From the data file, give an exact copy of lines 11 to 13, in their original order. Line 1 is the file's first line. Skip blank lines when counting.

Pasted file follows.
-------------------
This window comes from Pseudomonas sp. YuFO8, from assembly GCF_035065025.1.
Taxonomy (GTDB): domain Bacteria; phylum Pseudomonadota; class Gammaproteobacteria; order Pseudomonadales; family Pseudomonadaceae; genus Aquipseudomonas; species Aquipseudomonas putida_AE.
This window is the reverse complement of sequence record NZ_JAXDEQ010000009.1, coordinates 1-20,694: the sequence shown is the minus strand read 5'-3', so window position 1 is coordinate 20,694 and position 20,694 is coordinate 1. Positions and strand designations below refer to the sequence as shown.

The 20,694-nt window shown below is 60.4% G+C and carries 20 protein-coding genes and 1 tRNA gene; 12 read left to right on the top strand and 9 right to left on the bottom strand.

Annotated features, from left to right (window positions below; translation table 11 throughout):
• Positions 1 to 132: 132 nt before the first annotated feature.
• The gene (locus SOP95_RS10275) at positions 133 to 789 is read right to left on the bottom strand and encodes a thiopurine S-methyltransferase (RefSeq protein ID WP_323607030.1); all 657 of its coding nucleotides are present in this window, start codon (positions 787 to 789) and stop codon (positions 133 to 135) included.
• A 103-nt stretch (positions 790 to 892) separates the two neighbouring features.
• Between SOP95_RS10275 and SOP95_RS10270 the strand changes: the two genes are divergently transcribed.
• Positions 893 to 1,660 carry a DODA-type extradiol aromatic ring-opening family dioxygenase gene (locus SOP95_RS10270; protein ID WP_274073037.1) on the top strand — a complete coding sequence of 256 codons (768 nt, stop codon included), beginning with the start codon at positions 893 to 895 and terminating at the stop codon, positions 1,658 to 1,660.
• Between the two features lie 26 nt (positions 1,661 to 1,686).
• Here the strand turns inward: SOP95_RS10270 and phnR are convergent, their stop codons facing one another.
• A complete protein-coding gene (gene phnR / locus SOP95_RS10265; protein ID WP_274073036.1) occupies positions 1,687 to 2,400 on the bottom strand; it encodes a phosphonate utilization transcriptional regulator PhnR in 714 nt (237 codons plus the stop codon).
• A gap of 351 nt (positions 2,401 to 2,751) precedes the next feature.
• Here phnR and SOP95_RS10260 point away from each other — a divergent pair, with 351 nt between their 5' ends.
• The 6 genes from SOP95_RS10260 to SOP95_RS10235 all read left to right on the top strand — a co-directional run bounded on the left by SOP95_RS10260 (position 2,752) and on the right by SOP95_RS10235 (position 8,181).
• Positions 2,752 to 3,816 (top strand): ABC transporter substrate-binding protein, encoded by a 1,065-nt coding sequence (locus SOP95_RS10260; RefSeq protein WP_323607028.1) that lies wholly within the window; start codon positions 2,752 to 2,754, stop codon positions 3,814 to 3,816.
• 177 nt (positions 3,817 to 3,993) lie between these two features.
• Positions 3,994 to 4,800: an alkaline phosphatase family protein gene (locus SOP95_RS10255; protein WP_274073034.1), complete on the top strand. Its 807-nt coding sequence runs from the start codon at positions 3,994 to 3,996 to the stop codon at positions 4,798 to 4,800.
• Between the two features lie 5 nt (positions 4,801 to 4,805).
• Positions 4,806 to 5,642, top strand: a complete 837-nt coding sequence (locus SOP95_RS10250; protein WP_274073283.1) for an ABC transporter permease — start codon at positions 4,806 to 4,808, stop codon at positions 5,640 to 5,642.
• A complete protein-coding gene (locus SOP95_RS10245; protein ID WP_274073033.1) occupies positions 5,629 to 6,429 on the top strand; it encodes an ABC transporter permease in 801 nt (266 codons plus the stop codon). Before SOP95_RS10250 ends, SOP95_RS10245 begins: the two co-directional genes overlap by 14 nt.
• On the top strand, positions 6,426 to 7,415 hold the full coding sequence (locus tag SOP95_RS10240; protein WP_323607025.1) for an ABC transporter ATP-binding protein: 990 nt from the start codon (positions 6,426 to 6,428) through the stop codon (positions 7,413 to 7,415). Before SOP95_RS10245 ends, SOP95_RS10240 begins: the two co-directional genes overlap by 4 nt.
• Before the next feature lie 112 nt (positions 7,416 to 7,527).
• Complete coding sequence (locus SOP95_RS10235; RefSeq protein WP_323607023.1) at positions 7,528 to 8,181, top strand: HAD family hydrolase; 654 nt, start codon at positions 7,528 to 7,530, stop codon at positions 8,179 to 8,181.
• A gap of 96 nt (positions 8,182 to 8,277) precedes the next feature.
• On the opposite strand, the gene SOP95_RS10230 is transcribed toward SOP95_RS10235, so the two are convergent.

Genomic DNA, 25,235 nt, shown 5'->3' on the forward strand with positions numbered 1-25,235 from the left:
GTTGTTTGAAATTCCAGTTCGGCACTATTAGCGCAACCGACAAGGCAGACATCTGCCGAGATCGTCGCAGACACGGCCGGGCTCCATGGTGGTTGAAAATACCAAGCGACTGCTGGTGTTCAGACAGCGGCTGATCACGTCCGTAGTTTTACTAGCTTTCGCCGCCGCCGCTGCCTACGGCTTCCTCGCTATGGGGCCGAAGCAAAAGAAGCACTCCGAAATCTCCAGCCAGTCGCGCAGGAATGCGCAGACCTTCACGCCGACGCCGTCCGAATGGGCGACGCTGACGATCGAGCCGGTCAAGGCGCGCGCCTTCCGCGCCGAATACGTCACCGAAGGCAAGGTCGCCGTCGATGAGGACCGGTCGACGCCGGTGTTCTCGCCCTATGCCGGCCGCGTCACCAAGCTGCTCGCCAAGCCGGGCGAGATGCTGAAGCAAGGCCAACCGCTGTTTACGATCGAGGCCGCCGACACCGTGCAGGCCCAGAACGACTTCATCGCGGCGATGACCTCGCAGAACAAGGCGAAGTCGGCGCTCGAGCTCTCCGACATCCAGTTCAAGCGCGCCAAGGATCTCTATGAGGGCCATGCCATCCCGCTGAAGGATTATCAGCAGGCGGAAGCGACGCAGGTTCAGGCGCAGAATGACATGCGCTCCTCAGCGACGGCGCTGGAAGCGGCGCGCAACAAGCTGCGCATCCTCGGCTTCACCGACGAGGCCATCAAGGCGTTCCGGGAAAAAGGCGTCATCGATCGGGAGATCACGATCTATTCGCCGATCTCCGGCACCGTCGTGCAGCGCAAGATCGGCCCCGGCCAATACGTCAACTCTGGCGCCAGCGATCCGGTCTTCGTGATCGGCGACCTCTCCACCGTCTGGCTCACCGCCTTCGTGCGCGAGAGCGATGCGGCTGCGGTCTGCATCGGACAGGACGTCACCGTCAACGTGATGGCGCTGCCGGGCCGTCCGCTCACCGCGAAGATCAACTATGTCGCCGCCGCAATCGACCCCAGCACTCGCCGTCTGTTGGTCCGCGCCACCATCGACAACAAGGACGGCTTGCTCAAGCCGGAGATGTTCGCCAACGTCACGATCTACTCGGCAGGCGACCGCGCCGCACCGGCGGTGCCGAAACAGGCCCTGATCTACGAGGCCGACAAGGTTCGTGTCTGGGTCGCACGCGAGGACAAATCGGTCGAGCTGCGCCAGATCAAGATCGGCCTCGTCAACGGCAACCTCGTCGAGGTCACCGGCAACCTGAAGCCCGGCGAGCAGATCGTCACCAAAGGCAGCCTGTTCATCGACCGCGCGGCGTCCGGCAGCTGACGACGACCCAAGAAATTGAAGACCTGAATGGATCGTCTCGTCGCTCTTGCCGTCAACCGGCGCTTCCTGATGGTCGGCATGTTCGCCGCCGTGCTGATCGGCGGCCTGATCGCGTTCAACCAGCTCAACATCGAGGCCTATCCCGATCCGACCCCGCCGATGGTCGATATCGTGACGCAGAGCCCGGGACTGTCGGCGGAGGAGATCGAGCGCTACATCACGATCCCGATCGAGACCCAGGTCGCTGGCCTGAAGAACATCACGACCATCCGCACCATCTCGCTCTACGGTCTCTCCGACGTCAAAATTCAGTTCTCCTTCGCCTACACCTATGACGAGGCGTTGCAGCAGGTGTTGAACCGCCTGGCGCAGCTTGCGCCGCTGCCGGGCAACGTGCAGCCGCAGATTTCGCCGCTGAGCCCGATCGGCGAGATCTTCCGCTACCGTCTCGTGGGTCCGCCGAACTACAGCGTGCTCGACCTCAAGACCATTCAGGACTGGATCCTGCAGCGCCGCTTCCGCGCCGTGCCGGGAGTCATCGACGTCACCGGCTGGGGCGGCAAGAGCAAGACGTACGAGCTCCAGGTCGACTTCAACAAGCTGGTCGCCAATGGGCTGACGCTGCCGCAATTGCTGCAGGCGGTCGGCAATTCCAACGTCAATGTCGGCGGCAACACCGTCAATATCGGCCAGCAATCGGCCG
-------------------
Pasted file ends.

• Between the two features lie 26 nt (positions 1,661 to 1,686).
• Here the strand turns inward: SOP95_RS10270 and phnR are convergent, their stop codons facing one another.
• A complete protein-coding gene (gene phnR / locus SOP95_RS10265; protein ID WP_274073036.1) occupies positions 1,687 to 2,400 on the bottom strand; it encodes a phosphonate utilization transcriptional regulator PhnR in 714 nt (237 codons plus the stop codon).